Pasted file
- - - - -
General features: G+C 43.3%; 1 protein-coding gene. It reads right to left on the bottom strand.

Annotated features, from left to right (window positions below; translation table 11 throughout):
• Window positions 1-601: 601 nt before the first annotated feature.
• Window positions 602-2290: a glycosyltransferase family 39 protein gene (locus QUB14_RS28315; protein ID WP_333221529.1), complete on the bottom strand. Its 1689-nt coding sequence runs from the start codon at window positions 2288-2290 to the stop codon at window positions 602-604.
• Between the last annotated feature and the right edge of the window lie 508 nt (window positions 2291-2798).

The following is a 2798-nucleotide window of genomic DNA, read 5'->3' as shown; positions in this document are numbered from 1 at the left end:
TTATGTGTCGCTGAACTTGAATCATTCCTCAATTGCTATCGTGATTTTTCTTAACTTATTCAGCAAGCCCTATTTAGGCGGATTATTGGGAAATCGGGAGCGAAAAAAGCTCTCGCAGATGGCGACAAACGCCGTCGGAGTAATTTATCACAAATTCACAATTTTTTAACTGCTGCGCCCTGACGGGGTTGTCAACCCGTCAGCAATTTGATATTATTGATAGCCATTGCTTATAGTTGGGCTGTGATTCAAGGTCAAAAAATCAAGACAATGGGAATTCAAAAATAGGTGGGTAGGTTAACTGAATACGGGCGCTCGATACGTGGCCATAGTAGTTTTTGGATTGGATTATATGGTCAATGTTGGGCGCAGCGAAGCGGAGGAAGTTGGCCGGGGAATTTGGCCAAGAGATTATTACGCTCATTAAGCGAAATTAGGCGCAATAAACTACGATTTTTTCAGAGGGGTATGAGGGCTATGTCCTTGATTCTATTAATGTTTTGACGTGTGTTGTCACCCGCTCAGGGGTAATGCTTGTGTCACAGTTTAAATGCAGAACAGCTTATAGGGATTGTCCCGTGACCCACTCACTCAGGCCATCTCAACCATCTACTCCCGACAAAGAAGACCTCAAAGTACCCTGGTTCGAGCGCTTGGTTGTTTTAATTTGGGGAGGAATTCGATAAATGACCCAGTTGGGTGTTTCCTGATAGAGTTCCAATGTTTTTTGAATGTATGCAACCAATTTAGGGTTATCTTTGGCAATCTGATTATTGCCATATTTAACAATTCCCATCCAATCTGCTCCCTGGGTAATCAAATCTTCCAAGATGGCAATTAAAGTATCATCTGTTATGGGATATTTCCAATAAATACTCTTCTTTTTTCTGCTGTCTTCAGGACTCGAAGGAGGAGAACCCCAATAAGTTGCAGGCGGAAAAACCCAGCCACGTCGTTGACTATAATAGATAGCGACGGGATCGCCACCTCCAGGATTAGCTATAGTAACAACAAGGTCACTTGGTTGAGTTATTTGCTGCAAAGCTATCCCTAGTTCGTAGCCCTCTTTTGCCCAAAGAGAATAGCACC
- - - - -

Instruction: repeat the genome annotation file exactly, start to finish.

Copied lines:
General features: G+C 43.3%; 1 protein-coding gene. It reads right to left on the bottom strand.

Annotated features, from left to right (window positions below; translation table 11 throughout):
• Window positions 1-601: 601 nt before the first annotated feature.
• Window positions 602-2290: a glycosyltransferase family 39 protein gene (locus QUB14_RS28315; protein ID WP_333221529.1), complete on the bottom strand. Its 1689-nt coding sequence runs from the start codon at window positions 2288-2290 to the stop codon at window positions 602-604.
• Between the last annotated feature and the right edge of the window lie 508 nt (window positions 2291-2798).

The following is a 2798-nucleotide window of genomic DNA, read 5'->3' as shown; positions in this document are numbered from 1 at the left end:
TTATGTGTCGCTGAACTTGAATCATTCCTCAATTGCTATCGTGATTTTTCTTAACTTATTCAGCAAGCCCTATTTAGGCGGATTATTGGGAAATCGGGAGCGAAAAAAGCTCTCGCAGATGGCGACAAACGCCGTCGGAGTAATTTATCACAAATTCACAATTTTTTAACTGCTGCGCCCTGACGGGGTTGTCAACCCGTCAGCAATTTGATATTATTGATAGCCATTGCTTATAGTTGGGCTGTGATTCAAGGTCAAAAAATCAAGACAATGGGAATTCAAAAATAGGTGGGTAGGTTAACTGAATACGGGCGCTCGATACGTGGCCATAGTAGTTTTTGGATTGGATTATATGGTCAATGTTGGGCGCAGCGAAGCGGAGGAAGTTGGCCGGGGAATTTGGCCAAGAGATTATTACGCTCATTAAGCGAAATTAGGCGCAATAAACTACGATTTTTTCAGAGGGGTATGAGGGCTATGTCCTTGATTCTATTAATGTTTTGACGTGTGTTGTCACCCGCTCAGGGGTAATGCTTGTGTCACAGTTTAAATGCAGAACAGCTTATAGGGATTGTCCCGTGACCCACTCACTCAGGCCATCTCAACCATCTACTCCCGACAAAGAAGACCTCAAAGTACCCTGGTTCGAGCGCTTGGTTGTTTTAATTTGGGGAGGAATTCGATAAATGACCCAGTTGGGTGTTTCCTGATAGAGTTCCAATGTTTTTTGAATGTATGCAACCAATTTAGGGTTATCTTTGGCAATCTGATTATTGCCATATTTAACAATTCCCATCCAATCTGCTCCCTGGGTAATCAAATCTTCCAAGATGGCAATTAAAGTATCATCTGTTATGGGATATTTCCAATAAATACTCTTCTTTTTTCTGCTGTCTTCAGGACTCGAAGGAGGAGAACCCCAATAAGTTGCAGGCGGAAAAACCCAGCCACGTCGTTGACTATAATAGATAGCGACGGGATCGCCACCTCCAGGATTAGCTATAGTAACAACAAGGTCACTTGGTTGAGTTATTTGCTGCAAAGCTATCCCTAGTTCGTAGCCCTCTTTTGCCCAAAGAGAATAGCACC